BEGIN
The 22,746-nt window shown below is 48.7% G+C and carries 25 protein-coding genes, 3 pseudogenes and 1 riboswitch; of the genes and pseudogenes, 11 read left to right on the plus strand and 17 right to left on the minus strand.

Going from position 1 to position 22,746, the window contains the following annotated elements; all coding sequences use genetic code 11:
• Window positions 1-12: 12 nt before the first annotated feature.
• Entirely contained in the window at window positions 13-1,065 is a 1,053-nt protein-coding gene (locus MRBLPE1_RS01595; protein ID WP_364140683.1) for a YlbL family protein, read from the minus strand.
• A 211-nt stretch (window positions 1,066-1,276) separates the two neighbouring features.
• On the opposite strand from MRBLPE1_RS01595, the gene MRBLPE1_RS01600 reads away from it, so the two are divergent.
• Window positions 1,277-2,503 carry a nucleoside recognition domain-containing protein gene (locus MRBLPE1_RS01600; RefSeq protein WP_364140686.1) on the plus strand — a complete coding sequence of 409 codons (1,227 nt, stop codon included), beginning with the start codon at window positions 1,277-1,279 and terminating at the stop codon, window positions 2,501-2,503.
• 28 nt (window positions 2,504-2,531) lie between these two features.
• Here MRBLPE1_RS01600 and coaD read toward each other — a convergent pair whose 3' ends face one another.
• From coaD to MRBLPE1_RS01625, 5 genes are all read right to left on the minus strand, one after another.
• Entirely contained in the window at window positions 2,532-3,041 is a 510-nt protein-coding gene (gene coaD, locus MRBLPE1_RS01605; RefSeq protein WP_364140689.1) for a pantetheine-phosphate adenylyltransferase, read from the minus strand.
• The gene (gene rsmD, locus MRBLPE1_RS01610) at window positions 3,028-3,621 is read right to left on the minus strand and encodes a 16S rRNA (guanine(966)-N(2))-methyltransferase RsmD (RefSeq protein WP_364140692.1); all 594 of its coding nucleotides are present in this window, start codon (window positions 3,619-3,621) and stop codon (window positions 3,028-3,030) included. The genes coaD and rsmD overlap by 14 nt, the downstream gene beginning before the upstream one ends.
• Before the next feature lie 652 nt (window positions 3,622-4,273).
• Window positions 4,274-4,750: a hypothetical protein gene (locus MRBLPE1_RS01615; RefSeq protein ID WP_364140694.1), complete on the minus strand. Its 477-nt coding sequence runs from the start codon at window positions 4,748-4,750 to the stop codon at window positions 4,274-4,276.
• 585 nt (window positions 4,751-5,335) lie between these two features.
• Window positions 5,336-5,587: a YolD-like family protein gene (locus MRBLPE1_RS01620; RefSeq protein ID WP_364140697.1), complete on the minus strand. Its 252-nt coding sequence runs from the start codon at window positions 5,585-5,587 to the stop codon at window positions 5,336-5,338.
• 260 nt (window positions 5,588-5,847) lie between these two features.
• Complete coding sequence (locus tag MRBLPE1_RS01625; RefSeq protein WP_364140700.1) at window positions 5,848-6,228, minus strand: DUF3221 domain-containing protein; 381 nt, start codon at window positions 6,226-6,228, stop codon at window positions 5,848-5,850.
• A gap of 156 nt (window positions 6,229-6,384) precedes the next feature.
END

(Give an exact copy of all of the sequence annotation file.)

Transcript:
The 22,746-nt window shown below is 48.7% G+C and carries 25 protein-coding genes, 3 pseudogenes and 1 riboswitch; of the genes and pseudogenes, 11 read left to right on the plus strand and 17 right to left on the minus strand.

Going from position 1 to position 22,746, the window contains the following annotated elements; all coding sequences use genetic code 11:
• Window positions 1-12: 12 nt before the first annotated feature.
• Entirely contained in the window at window positions 13-1,065 is a 1,053-nt protein-coding gene (locus MRBLPE1_RS01595; protein ID WP_364140683.1) for a YlbL family protein, read from the minus strand.
• A 211-nt stretch (window positions 1,066-1,276) separates the two neighbouring features.
• On the opposite strand from MRBLPE1_RS01595, the gene MRBLPE1_RS01600 reads away from it, so the two are divergent.
• Window positions 1,277-2,503 carry a nucleoside recognition domain-containing protein gene (locus MRBLPE1_RS01600; RefSeq protein WP_364140686.1) on the plus strand — a complete coding sequence of 409 codons (1,227 nt, stop codon included), beginning with the start codon at window positions 1,277-1,279 and terminating at the stop codon, window positions 2,501-2,503.
• 28 nt (window positions 2,504-2,531) lie between these two features.
• Here MRBLPE1_RS01600 and coaD read toward each other — a convergent pair whose 3' ends face one another.
• From coaD to MRBLPE1_RS01625, 5 genes are all read right to left on the minus strand, one after another.
• Entirely contained in the window at window positions 2,532-3,041 is a 510-nt protein-coding gene (gene coaD, locus MRBLPE1_RS01605; RefSeq protein WP_364140689.1) for a pantetheine-phosphate adenylyltransferase, read from the minus strand.
• The gene (gene rsmD, locus MRBLPE1_RS01610) at window positions 3,028-3,621 is read right to left on the minus strand and encodes a 16S rRNA (guanine(966)-N(2))-methyltransferase RsmD (RefSeq protein WP_364140692.1); all 594 of its coding nucleotides are present in this window, start codon (window positions 3,619-3,621) and stop codon (window positions 3,028-3,030) included. The genes coaD and rsmD overlap by 14 nt, the downstream gene beginning before the upstream one ends.
• Before the next feature lie 652 nt (window positions 3,622-4,273).
• Window positions 4,274-4,750: a hypothetical protein gene (locus MRBLPE1_RS01615; RefSeq protein ID WP_364140694.1), complete on the minus strand. Its 477-nt coding sequence runs from the start codon at window positions 4,748-4,750 to the stop codon at window positions 4,274-4,276.
• 585 nt (window positions 4,751-5,335) lie between these two features.
• Window positions 5,336-5,587: a YolD-like family protein gene (locus MRBLPE1_RS01620; RefSeq protein ID WP_364140697.1), complete on the minus strand. Its 252-nt coding sequence runs from the start codon at window positions 5,585-5,587 to the stop codon at window positions 5,336-5,338.
• 260 nt (window positions 5,588-5,847) lie between these two features.
• Complete coding sequence (locus tag MRBLPE1_RS01625; RefSeq protein WP_364140700.1) at window positions 5,848-6,228, minus strand: DUF3221 domain-containing protein; 381 nt, start codon at window positions 6,226-6,228, stop codon at window positions 5,848-5,850.
• A gap of 156 nt (window positions 6,229-6,384) precedes the next feature.